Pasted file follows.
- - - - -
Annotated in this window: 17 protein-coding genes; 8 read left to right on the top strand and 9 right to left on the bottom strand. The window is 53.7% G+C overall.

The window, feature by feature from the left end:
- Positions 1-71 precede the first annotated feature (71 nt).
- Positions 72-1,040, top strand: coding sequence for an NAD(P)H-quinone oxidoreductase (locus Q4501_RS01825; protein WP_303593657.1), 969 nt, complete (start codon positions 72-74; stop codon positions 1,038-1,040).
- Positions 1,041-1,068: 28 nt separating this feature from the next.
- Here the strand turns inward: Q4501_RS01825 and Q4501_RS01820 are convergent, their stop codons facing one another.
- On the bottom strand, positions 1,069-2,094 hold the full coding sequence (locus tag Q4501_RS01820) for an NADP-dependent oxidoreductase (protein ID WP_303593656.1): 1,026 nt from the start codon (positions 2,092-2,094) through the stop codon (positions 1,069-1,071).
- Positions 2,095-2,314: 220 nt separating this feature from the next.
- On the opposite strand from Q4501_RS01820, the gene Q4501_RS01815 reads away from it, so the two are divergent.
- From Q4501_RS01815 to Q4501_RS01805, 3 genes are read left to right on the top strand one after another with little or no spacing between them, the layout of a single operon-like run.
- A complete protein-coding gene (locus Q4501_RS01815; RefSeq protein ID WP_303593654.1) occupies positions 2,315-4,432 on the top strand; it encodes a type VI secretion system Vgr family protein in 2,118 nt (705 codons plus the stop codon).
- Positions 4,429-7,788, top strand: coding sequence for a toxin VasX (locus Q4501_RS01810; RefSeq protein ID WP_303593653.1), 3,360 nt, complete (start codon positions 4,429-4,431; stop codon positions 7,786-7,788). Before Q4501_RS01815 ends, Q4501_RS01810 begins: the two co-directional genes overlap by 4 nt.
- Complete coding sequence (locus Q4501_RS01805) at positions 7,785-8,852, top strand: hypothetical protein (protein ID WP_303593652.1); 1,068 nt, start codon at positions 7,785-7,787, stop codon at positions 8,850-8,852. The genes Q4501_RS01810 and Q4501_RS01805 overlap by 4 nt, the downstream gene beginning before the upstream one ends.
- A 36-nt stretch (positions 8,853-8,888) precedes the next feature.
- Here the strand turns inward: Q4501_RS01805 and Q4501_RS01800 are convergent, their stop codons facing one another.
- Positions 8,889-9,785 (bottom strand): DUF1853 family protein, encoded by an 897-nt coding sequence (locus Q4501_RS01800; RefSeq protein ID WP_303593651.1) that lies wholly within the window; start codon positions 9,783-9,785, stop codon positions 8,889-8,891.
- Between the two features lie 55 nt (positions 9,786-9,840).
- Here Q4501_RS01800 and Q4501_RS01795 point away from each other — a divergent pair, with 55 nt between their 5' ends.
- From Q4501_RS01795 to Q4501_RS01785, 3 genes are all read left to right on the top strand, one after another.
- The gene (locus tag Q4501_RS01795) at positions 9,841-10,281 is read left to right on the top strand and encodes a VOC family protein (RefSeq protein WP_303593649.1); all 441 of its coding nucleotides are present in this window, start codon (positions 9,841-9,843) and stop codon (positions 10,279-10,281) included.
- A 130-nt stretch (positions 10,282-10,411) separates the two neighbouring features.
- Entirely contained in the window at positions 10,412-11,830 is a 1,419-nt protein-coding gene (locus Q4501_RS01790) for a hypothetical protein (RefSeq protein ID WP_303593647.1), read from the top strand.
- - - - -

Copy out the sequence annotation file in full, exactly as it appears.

Annotated in this window: 17 protein-coding genes; 8 read left to right on the top strand and 9 right to left on the bottom strand. The window is 53.7% G+C overall.

The window, feature by feature from the left end:
- Positions 1-71 precede the first annotated feature (71 nt).
- Positions 72-1,040, top strand: coding sequence for an NAD(P)H-quinone oxidoreductase (locus Q4501_RS01825; protein WP_303593657.1), 969 nt, complete (start codon positions 72-74; stop codon positions 1,038-1,040).
- Positions 1,041-1,068: 28 nt separating this feature from the next.
- Here the strand turns inward: Q4501_RS01825 and Q4501_RS01820 are convergent, their stop codons facing one another.
- On the bottom strand, positions 1,069-2,094 hold the full coding sequence (locus tag Q4501_RS01820) for an NADP-dependent oxidoreductase (protein ID WP_303593656.1): 1,026 nt from the start codon (positions 2,092-2,094) through the stop codon (positions 1,069-1,071).
- Positions 2,095-2,314: 220 nt separating this feature from the next.
- On the opposite strand from Q4501_RS01820, the gene Q4501_RS01815 reads away from it, so the two are divergent.
- From Q4501_RS01815 to Q4501_RS01805, 3 genes are read left to right on the top strand one after another with little or no spacing between them, the layout of a single operon-like run.
- A complete protein-coding gene (locus Q4501_RS01815; RefSeq protein ID WP_303593654.1) occupies positions 2,315-4,432 on the top strand; it encodes a type VI secretion system Vgr family protein in 2,118 nt (705 codons plus the stop codon).
- Positions 4,429-7,788, top strand: coding sequence for a toxin VasX (locus Q4501_RS01810; RefSeq protein ID WP_303593653.1), 3,360 nt, complete (start codon positions 4,429-4,431; stop codon positions 7,786-7,788). Before Q4501_RS01815 ends, Q4501_RS01810 begins: the two co-directional genes overlap by 4 nt.
- Complete coding sequence (locus Q4501_RS01805) at positions 7,785-8,852, top strand: hypothetical protein (protein ID WP_303593652.1); 1,068 nt, start codon at positions 7,785-7,787, stop codon at positions 8,850-8,852. The genes Q4501_RS01810 and Q4501_RS01805 overlap by 4 nt, the downstream gene beginning before the upstream one ends.
- A 36-nt stretch (positions 8,853-8,888) precedes the next feature.
- Here the strand turns inward: Q4501_RS01805 and Q4501_RS01800 are convergent, their stop codons facing one another.
- Positions 8,889-9,785 (bottom strand): DUF1853 family protein, encoded by an 897-nt coding sequence (locus Q4501_RS01800; RefSeq protein ID WP_303593651.1) that lies wholly within the window; start codon positions 9,783-9,785, stop codon positions 8,889-8,891.
- Between the two features lie 55 nt (positions 9,786-9,840).
- Here Q4501_RS01800 and Q4501_RS01795 point away from each other — a divergent pair, with 55 nt between their 5' ends.
- From Q4501_RS01795 to Q4501_RS01785, 3 genes are all read left to right on the top strand, one after another.
- The gene (locus tag Q4501_RS01795) at positions 9,841-10,281 is read left to right on the top strand and encodes a VOC family protein (RefSeq protein WP_303593649.1); all 441 of its coding nucleotides are present in this window, start codon (positions 9,841-9,843) and stop codon (positions 10,279-10,281) included.
- A 130-nt stretch (positions 10,282-10,411) separates the two neighbouring features.
- Entirely contained in the window at positions 10,412-11,830 is a 1,419-nt protein-coding gene (locus Q4501_RS01790) for a hypothetical protein (RefSeq protein ID WP_303593647.1), read from the top strand.